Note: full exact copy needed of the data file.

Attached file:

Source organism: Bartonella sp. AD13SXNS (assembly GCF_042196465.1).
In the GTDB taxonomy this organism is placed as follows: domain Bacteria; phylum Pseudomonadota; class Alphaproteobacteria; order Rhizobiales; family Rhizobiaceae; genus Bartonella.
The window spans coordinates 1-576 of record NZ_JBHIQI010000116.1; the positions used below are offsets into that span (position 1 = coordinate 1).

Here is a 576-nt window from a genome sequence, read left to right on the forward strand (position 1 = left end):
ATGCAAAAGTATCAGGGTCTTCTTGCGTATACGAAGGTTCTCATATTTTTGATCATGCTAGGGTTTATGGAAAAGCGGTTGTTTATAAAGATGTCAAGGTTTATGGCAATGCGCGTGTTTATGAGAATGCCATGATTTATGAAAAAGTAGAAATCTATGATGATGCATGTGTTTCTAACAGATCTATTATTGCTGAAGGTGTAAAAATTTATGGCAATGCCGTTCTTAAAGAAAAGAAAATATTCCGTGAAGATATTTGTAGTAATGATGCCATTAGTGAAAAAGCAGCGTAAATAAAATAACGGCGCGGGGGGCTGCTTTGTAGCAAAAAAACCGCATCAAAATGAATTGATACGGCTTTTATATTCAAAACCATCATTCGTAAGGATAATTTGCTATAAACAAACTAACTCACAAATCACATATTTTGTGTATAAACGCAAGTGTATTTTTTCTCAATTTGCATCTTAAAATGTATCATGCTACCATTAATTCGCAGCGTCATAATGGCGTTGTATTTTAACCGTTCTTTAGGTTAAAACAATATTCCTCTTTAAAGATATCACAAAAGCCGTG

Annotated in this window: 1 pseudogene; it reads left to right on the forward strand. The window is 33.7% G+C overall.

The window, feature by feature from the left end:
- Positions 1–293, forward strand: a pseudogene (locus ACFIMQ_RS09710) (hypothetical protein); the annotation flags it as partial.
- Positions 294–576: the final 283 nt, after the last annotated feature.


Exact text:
Source organism: Bartonella sp. AD13SXNS (assembly GCF_042196465.1).
In the GTDB taxonomy this organism is placed as follows: domain Bacteria; phylum Pseudomonadota; class Alphaproteobacteria; order Rhizobiales; family Rhizobiaceae; genus Bartonella.
The window spans coordinates 1-576 of record NZ_JBHIQI010000116.1; the positions used below are offsets into that span (position 1 = coordinate 1).

Here is a 576-nt window from a genome sequence, read left to right on the forward strand (position 1 = left end):
ATGCAAAAGTATCAGGGTCTTCTTGCGTATACGAAGGTTCTCATATTTTTGATCATGCTAGGGTTTATGGAAAAGCGGTTGTTTATAAAGATGTCAAGGTTTATGGCAATGCGCGTGTTTATGAGAATGCCATGATTTATGAAAAAGTAGAAATCTATGATGATGCATGTGTTTCTAACAGATCTATTATTGCTGAAGGTGTAAAAATTTATGGCAATGCCGTTCTTAAAGAAAAGAAAATATTCCGTGAAGATATTTGTAGTAATGATGCCATTAGTGAAAAAGCAGCGTAAATAAAATAACGGCGCGGGGGGCTGCTTTGTAGCAAAAAAACCGCATCAAAATGAATTGATACGGCTTTTATATTCAAAACCATCATTCGTAAGGATAATTTGCTATAAACAAACTAACTCACAAATCACATATTTTGTGTATAAACGCAAGTGTATTTTTTCTCAATTTGCATCTTAAAATGTATCATGCTACCATTAATTCGCAGCGTCATAATGGCGTTGTATTTTAACCGTTCTTTAGGTTAAAACAATATTCCTCTTTAAAGATATCACAAAAGCCGTG

Annotated in this window: 1 pseudogene; it reads left to right on the forward strand. The window is 33.7% G+C overall.

The window, feature by feature from the left end:
- Positions 1–293, forward strand: a pseudogene (locus ACFIMQ_RS09710) (hypothetical protein); the annotation flags it as partial.
- Positions 294–576: the final 283 nt, after the last annotated feature.